Monday 22nd December 2014,
PalScience

Is Your “Healthy” Snack Bar Really Healthy?

Qossay Takroori 2012/03/29

On food labels, the word “Healthy” is a description that is used very loosely these days.  And for those on a diet or who are trying to be health-conscious when it comes to the food they eat, a food item’s advertised health claims and/or nutritional labeling is their main source of information.  Even with established food regulations, however, not all the health claims and information printed on food packaging are accurate.

Is Your “Healthy” Snack Bar Really Healthy?

Dietician and British Dietetic Association spokesperson, Helen Bond, puts some leading “healthy” bar brands under a magnifying glass and sorts out those that deliver real health benefits from those that don’t.

Healthy Picks

 

TREK’s Mixed Berry.  With 30 grams of sugar and 204 calories in a 68-gram bar, this healthy bar may not seem like a good snack option.  But according to Bond, the bar also contains 11 grams of protein which will keep you feeling full the whole afternoon.  The sugar content comes from the dates that make up almost 50 percent of the ingredients but the dates also mean that the bar has a high-fiber content, which is good for your digestive system.  Additionally, it only contains 1.6 grams of healthy fat.

NAKD’s Cashew Cookie Raw Fruit and Nut Bar.  “There’s a lot of sugar here, almost 50 percent more than you’d get in a two-finger KitKat,” says Bond.  With 143 calories, this may not be the best snack option for you if you are watching your calorie intake.  “However,” Bond adds, “the sugar content is from fructose, which gives a more sustained release of energy.  As the nut content is so high – more than 50 percent – this snack is a good source of protein.  Cashews are quite high in iron, too, so good for healthy red blood cells.  Though the fat content at 8 grams is high, these are the healthy monounsaturated fats.”

COMVITA’s Manuka Honey Bar.  Manuka honey, almonds, sunflower seeds, pumpkin seeds, and cinnamon make up this snack bar.  Increasing evidence indicates that Manuka honey has antibacterial and antiviral benefits.  “The honey means the sugar – which at 4.7 grams amounts to just over a teaspoon – is in the form of fructose, a natural fruit form, so it will give you a slow release of energy,” says Bond.  While it has more fat than a Cadbury’s Flake, at 10.7 grams, 80 percent of this fat is from fruit, nuts, and seeds.

SLIM SECRETS’ Cranberry Choc’ n’ Nut Bar.  This snack only has 87 calories and its protein content (6 grams) comes from soy.  The bar contains the equivalent of a teaspoon of sugar, or 4.6 grams, however.  While the bar contains antioxidant-rich cranberries, they only make up 5 percent of the ingredients and only provide very minimal benefits.

THE FOOD DOCTOR’s Get Set Bar.  This snack contains dried spiralina algae, which is claimed to increase energy; its other ingredients are dried banana, rolled oats, honey pumpkin seeds, sesame seeds, and quinoa.  Bond says, “The 40-gram bar does have a high fiber content so you will feel fuller for longer, though a third of its nutritional value comes from the 15 grams of sugar – the equivalent to three teaspoons.  You would need to eat four Fry’s Turkish Delights to get the same.”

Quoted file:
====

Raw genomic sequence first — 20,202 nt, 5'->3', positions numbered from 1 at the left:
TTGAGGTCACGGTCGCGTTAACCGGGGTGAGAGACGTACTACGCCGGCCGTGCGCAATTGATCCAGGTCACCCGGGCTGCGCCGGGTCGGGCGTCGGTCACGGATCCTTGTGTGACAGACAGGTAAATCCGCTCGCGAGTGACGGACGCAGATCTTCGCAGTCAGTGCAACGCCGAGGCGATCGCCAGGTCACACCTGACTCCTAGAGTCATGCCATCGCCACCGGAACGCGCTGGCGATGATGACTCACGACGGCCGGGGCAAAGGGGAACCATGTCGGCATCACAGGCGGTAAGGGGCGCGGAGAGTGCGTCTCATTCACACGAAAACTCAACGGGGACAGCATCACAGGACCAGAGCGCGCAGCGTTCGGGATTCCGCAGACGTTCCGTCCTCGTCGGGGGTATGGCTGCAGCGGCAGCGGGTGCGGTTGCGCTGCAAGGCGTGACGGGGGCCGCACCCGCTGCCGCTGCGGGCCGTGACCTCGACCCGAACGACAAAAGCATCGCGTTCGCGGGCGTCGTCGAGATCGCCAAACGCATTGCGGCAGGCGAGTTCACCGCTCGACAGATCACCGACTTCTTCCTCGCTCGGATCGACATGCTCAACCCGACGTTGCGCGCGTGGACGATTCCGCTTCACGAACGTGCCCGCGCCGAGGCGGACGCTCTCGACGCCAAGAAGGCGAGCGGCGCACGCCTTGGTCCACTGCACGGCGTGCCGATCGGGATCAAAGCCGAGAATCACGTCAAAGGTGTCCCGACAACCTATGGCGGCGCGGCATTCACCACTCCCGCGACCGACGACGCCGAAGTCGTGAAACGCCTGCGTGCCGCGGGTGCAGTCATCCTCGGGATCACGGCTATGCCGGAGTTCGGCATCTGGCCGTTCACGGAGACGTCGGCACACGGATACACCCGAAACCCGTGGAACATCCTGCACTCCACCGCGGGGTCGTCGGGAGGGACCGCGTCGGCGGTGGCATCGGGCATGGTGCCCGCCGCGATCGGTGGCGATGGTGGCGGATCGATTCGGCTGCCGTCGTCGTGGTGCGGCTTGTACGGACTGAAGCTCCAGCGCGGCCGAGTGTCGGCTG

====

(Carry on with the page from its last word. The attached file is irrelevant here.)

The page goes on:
And Not-So-Healthy Picks

EAT NATURAL’s Hazelnuts, Apricots, and Vanilla Bar.  According to Bond, this brand contains 10 grams of sugar, which is more than the sugar content of a two-finger KitKat; it also has more calories than one bag of Maltesers.  “So one snack is taking a sizeable chunk out of your recommended intake (2,550 calories a day for men and 1,940 for women) without a great deal of benefit,” says Bond.  Additionally, the bar’s 11-gram fat content comes from unhealthy saturated fats.  Bond adds, “You may be better off having a small packet of apricots.  The nutritional values are printed on the packet – is that because customers might be put off if they are watching their weight?”

TASTY LITTLE NUMBERS.  Similar to KitKat, this bar is a dark chocolate-covered wafer and, at 100 calories, is only seven calories less than a two-finger KitKat chocolate bar; its 5.1 grams of fat makes up 25 percent of the 20-gram bar.  “If you fancy eating this,” Bond says, “then feel free but don’t think it’s a healthier alternative.  Dark chocolate is packed with antioxidants which can protect against heart disease.  But why not have a couple of squares of dark chocolate, which are lower in calories?”

SPECIAL K’s Red Berry Bar.  The fruit and nuts in this bar will make you feel fuller longer; however, it also contains the equivalent of about two teaspoons of sugar.  The high sugar content will rapidly increase your blood sugar levels and then, within 30 minutes, you will feel lethargic when the levels crash.  Bond adds, “This bar doesn’t even have much fiber in it.  You would be better off with a bag of sugary popcorn for breakfast – and that’s not saying much.”

 

About The Author

Hi, I am Qossay Takroori the Founder and Chief editor of Palscience. I enjoy tasting authentic foods, swimming and engaging in constructive conversations. I like meeting people from all over the world so please don't hesitate to drop me a comment or email if you want to chat.

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